For the fourth time in franchise history, the Seahawks will face a team in the playoffs that they split with during the regular season when they host the Los Angeles Rams in a wild-card game Saturday.

And if you’re looking for good omens, Seattle won the rubber match each time — Denver in 1983, the Raiders in 1984 and the 49ers in 2013.

You want another good omen? 

Seattle has never lost a home playoff game under coach Pete Carroll, going 6-0 and winning by an average of 9.8 points.

Seahawks-Rams wild-card game preview
Seahawks quarterback Russell Wilson and teammates line up in the tunnel to take on the Minnesota Vikings at CenturyLink Field on October 11. (Bettina Hansen / The Seattle Times)

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But as Carroll says, it’s not what you’ve done but what you’re going to do.

So let’s look at some keys to Saturday’s game at Lumen Field:

Matchup to watch

Seattle WR DK Metcalf vs. Rams CB Jalen Ramsey 

Metcalf turned in the best statistical receiving season in Seahawks history with 1,303 yards. But he gained little of that in two games against the Rams — eight receptions for 87 yards and no touchdowns on 12 targets. And he gained even less when matched up against Ramsey. According to the NFL Network, Ramsey had single coverage on Metcalf on 53 of his 77 routes against the Rams, holding him to one reception for 11 receiving yards on four targets. That’s why the Seahawks had Metcalf line up in different spots when they hosted the Rams on Dec. 27 — to get him matched up against someone else. According to Pro Football Focus, Metcalf was in the slot for a career-high 22 snaps in Seattle’s 20-9 win over the Rams on Dec. 27, from where he had most of his six catches in that game (for 59 yards). Expect Seattle to do more of that. Via PFF, Ramsey allowed just 309 passing yards on 581 coverage snaps this season.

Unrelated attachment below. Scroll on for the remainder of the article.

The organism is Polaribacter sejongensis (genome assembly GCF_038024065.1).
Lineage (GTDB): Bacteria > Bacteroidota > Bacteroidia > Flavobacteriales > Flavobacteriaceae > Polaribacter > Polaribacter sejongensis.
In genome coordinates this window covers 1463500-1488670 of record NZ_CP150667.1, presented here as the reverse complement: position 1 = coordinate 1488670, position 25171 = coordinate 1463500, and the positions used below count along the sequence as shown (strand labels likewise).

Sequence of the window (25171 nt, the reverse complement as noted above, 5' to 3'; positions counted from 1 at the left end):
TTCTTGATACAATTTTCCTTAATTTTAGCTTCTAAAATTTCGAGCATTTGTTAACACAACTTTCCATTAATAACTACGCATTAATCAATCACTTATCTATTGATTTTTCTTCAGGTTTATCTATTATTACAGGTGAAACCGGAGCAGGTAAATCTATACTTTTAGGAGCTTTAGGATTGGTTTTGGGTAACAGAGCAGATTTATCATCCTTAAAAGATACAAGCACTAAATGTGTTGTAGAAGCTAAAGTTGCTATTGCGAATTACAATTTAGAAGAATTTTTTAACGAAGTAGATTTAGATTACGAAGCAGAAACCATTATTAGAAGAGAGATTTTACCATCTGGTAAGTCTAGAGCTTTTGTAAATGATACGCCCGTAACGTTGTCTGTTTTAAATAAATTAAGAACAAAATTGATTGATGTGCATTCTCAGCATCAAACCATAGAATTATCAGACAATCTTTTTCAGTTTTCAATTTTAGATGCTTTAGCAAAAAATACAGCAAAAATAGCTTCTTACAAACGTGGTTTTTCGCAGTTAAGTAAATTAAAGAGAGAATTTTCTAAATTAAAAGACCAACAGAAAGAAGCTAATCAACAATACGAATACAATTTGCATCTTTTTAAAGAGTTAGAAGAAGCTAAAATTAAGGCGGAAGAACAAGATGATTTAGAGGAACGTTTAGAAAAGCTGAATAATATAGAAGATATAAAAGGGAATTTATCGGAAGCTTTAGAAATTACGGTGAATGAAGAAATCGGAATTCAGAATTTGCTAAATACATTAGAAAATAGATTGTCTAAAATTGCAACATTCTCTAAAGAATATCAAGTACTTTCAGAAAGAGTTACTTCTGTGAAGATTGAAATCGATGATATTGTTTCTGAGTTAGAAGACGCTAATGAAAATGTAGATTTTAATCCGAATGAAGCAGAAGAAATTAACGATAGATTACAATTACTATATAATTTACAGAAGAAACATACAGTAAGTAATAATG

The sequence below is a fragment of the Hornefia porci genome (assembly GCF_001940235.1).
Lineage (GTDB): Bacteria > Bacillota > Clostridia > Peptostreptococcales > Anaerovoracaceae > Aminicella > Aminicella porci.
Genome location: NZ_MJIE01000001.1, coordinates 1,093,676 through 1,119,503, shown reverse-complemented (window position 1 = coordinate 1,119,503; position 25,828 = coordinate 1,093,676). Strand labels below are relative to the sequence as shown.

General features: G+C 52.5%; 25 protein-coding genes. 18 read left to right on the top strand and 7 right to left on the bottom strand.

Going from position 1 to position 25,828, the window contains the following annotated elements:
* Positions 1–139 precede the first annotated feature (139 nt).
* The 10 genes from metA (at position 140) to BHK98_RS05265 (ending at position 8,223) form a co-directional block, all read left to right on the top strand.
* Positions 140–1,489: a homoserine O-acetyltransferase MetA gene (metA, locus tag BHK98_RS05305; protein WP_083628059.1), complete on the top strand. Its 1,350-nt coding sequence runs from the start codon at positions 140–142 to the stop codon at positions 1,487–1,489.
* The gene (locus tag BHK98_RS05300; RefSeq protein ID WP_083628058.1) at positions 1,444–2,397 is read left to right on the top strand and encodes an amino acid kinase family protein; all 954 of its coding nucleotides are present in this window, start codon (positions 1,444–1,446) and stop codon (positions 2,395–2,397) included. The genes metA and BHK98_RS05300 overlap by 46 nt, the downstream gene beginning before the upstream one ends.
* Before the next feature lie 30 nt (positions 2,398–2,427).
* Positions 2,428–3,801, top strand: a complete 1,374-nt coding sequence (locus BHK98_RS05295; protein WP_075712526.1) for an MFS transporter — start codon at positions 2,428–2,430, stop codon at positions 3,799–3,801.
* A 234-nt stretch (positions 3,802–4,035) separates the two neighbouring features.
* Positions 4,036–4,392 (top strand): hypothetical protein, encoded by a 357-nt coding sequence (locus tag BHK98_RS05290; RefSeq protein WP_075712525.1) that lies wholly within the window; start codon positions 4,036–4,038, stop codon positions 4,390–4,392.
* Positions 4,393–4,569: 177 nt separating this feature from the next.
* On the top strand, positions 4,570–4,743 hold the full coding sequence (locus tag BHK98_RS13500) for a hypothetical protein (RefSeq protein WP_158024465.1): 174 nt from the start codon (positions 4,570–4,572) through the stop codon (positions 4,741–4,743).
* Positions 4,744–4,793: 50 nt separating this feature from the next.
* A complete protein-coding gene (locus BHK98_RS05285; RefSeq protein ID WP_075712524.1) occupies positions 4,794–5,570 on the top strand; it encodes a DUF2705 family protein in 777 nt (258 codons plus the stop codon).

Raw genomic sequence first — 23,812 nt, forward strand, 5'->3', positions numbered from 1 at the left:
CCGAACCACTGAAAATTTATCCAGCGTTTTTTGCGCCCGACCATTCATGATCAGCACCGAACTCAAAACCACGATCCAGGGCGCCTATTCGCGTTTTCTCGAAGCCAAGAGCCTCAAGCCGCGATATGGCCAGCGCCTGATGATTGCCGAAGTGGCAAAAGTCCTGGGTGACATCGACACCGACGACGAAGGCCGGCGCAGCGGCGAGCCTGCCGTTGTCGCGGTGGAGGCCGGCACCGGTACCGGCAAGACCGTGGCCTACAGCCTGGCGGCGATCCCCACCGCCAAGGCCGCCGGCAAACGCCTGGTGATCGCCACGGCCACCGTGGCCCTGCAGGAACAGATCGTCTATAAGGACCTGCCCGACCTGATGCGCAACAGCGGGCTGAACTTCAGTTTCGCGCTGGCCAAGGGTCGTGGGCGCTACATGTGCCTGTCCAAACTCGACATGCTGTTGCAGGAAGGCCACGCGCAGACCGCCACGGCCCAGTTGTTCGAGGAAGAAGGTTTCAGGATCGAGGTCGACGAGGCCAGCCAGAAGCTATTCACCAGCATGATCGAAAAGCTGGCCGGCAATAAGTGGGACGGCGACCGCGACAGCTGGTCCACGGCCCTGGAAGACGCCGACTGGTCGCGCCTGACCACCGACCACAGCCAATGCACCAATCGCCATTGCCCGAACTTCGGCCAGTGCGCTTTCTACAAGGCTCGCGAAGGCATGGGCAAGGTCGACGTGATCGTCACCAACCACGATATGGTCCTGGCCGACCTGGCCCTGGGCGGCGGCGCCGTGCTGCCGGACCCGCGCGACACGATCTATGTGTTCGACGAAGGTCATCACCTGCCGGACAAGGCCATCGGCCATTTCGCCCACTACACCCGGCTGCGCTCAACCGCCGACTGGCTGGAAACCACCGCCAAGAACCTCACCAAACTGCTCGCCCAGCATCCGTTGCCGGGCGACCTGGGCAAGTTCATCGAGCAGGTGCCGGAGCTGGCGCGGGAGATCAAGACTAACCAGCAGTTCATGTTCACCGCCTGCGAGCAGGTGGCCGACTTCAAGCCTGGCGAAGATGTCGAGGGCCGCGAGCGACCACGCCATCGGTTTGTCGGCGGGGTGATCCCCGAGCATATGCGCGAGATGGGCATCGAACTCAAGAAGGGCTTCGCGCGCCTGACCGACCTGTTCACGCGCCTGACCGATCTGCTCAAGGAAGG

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Player to watch

Right guard Damien Lewis 

We’re highlighting Lewis as a way to address one key matchup — Seattle’s interior front against Rams standout tackle Aaron Donald. Lewis had a stellar rookie season, named to Pro Football Focus’ All-Rookie team this year and the 18th-best rookie overall. Lewis graded much better as a run blocker than a pass blocker this year, though, and Donald is one of the best interior pass rushers in NFL history. Via PFF, Donald finished with the league lead in pressures (96), 20 more than any other player. The task of dealing with Donald won’t fall to Lewis solely, of course. Center Ethan Pocic and left guard Mike Iupati will get their time, with Seattle also doubling him and using backs. But somehow the Seahawks must keep Donald from wreaking too much havoc.

Coaching decision to watch

How aggressive will the offense be early?

Seattle’s slow offensive start last week against the 49ers didn’t appear to be a result of trying to establish the run. The Seahawks called 22 pass plays in the first half last week to just 10 runs.